“Adverse effects caused by drugs that are designed to lead to a health improvement can be difficult to prove, and easy for the pharmaceutical companies to dismiss ... At the core of the problem is the fact that the safety assessments of a drug, undertaken in clinical trials done prior to the drug’s launch, remain hidden once the drug is on the market. A patient experiencing adverse effects therefore has no access to data that could be used to prove their claim … the onus is on patients to prove it was a drug that harmed them rather than the company that already holds that evidence”.

The Thalidomide Trust proposes changes to the informed consent form to allow sharing of anonymised data and making data from clinical trials available and accessible to the public once a drug has been released on the market. The trust acknowledges that this is a difficult issue. Have the Government had any discussions with the trust on this matter? I should be grateful if the noble Earl would comment on this, either today or in a written response.

My Lords, perhaps the noble Earl will tolerate a short intervention. I was for 30 years a trustee of the charity the Public Interest Research Centre. I think I am correct in saying that in the 1970s and 1980s it was the only independent charity carrying out extensive research on the matters under discussion here. I agree with every word said by the noble Lords, Lord Warner and Lord Turnberg, and the noble Baroness, Lady Wheeler. There is, to some extent, a disparity of arms between the huge pharmaceutical companies and the regulatory authorities. Frankly, I see no harm and some potential good in the amendments to try to rectify the balance of power and to avoid a repetition of the example given by the noble Lord, Lord Warner, which is extremely sobering but by no means unique. A number of instances that we confronted in the 1970s and 1980s mirrored that example, if not on quite the same scale.

My Lords, I want briefly to intervene with a thought to which the Minister may have a response. When you have medicines prescribed under the National Health Service—indeed, when you buy medicines—there is a leaflet inside the package setting out the need for the product and the circumstances in which it can be taken. However, there is also a section that deals with risk. I have often wondered whether that section on risk assessments, which lays down varying levels of risk, dependent on the incidence of conditions that might arise under use of the medicine, is based on the original clinical trials carried out by the manufacturer. If it is, it may well be that there is an argument for more frank information to be made available. If the element of risk is linked to the original research, it would obviously be very interesting to the wider public. I wonder whether the Minister might be able to help us there. Is there a connection?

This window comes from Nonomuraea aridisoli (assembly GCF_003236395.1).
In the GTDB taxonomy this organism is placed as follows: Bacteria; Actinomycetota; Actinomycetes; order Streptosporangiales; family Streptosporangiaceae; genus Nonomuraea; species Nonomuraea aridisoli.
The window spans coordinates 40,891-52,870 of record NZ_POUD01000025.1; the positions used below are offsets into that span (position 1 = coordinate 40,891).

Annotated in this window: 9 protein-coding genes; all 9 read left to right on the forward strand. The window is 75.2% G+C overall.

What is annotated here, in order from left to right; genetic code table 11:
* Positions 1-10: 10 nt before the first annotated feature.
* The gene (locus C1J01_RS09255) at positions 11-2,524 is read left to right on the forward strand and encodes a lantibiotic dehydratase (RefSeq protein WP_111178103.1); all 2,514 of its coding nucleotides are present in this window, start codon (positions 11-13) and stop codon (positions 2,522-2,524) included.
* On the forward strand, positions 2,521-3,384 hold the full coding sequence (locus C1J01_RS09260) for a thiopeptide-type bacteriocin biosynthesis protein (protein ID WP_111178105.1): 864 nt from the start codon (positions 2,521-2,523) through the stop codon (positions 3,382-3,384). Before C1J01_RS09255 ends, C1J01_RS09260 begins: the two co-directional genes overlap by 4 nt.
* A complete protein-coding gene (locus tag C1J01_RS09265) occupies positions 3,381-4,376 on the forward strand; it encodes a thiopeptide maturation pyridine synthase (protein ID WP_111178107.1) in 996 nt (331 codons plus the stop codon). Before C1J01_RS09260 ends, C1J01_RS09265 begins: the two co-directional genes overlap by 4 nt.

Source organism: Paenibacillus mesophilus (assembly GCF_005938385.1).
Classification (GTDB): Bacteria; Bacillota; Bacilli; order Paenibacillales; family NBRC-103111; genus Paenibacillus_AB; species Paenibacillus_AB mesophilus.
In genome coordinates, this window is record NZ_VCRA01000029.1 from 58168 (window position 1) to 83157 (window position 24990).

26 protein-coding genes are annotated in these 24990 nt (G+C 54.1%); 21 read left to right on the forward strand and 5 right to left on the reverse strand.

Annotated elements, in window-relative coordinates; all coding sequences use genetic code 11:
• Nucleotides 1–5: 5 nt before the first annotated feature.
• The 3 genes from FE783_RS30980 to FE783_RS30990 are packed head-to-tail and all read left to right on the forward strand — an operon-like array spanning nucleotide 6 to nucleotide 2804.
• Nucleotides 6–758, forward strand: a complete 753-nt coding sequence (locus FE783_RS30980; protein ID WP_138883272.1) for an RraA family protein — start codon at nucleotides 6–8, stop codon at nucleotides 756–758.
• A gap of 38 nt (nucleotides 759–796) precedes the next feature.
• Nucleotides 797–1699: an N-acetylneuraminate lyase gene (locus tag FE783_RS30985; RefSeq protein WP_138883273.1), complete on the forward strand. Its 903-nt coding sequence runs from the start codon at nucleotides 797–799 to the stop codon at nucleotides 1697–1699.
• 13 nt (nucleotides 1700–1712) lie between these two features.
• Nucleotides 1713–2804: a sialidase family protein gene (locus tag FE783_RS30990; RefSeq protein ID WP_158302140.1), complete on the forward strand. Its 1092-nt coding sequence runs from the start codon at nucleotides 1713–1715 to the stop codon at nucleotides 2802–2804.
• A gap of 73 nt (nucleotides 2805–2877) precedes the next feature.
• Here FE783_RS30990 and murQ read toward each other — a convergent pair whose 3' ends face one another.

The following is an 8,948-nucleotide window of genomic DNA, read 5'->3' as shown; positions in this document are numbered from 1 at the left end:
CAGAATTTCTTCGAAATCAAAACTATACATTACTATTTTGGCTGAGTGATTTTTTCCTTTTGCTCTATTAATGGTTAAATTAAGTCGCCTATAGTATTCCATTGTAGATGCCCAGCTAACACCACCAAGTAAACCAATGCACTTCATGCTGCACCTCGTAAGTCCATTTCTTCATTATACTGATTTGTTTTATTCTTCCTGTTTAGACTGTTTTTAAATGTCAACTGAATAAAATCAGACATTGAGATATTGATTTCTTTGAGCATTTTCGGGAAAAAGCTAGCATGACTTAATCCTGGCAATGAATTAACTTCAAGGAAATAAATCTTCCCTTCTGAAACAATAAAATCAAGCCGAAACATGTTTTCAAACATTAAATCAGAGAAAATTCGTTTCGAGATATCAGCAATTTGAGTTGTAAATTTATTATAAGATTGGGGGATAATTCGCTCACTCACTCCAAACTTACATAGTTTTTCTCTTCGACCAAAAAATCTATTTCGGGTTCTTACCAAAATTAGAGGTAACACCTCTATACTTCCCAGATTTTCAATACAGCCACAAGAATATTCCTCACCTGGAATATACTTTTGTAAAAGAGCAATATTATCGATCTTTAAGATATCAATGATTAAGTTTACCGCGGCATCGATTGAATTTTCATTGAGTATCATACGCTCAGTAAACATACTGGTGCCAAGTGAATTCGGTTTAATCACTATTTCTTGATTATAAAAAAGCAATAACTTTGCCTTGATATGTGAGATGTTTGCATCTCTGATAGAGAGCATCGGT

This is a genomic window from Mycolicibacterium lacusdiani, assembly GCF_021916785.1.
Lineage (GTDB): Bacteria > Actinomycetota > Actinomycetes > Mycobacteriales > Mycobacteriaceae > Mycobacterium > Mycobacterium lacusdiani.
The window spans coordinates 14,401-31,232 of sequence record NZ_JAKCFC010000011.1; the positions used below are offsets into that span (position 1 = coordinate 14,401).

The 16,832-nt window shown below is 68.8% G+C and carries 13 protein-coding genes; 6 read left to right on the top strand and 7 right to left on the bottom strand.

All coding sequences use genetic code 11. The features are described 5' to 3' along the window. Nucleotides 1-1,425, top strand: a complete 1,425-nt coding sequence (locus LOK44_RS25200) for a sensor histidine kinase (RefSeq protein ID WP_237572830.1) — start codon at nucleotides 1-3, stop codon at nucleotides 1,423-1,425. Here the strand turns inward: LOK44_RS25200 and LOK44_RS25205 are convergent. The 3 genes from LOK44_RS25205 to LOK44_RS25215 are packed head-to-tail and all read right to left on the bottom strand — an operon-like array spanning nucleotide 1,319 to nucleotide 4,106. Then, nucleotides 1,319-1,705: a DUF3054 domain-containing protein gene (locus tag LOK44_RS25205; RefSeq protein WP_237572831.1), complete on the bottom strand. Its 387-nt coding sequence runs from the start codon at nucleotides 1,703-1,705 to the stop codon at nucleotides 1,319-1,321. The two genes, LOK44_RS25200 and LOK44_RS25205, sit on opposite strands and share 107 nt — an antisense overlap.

My Lords, I entered the Chamber expecting to speak not to this amendment but, as the Minister may recognise, on the issue of human fertilisation. However, I am feeling drawn into the argument. I find it difficult to agree with my noble friends on this side of the House. The wording of the amendment would not really fulfil the laudable purpose set out by my noble friends. There are many examples where this information would be very important. The case of Seroxat is a fine example of where there was a real need to have better regulation of the negative results of a drug trial.